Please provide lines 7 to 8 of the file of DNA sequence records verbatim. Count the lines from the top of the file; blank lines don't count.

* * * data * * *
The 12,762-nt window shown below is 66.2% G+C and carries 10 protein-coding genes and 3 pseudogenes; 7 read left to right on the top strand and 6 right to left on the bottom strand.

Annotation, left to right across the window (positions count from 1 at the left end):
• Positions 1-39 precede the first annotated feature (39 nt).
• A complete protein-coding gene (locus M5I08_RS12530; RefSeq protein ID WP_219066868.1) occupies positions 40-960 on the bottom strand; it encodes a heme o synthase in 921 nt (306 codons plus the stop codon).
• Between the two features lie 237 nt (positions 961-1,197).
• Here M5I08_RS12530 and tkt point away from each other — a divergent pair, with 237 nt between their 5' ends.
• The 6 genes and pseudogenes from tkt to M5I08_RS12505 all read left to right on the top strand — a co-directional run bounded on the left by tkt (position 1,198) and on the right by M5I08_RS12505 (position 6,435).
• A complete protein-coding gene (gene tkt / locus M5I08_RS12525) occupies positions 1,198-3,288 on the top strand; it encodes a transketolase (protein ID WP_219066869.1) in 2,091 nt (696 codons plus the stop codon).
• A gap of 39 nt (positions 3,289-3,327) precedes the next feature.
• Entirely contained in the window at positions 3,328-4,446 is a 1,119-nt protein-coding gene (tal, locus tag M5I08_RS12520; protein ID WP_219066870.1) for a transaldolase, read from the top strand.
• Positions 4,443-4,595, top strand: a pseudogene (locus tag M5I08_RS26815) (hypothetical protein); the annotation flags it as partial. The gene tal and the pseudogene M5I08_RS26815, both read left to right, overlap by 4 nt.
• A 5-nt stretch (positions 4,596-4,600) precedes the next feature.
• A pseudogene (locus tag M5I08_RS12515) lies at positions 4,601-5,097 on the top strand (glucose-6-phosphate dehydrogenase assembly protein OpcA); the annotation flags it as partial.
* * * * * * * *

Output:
• The 6 genes and pseudogenes from tkt to M5I08_RS12505 all read left to right on the top strand — a co-directional run bounded on the left by tkt (position 1,198) and on the right by M5I08_RS12505 (position 6,435).
• A complete protein-coding gene (gene tkt / locus M5I08_RS12525) occupies positions 1,198-3,288 on the top strand; it encodes a transketolase (protein ID WP_219066869.1) in 2,091 nt (696 codons plus the stop codon).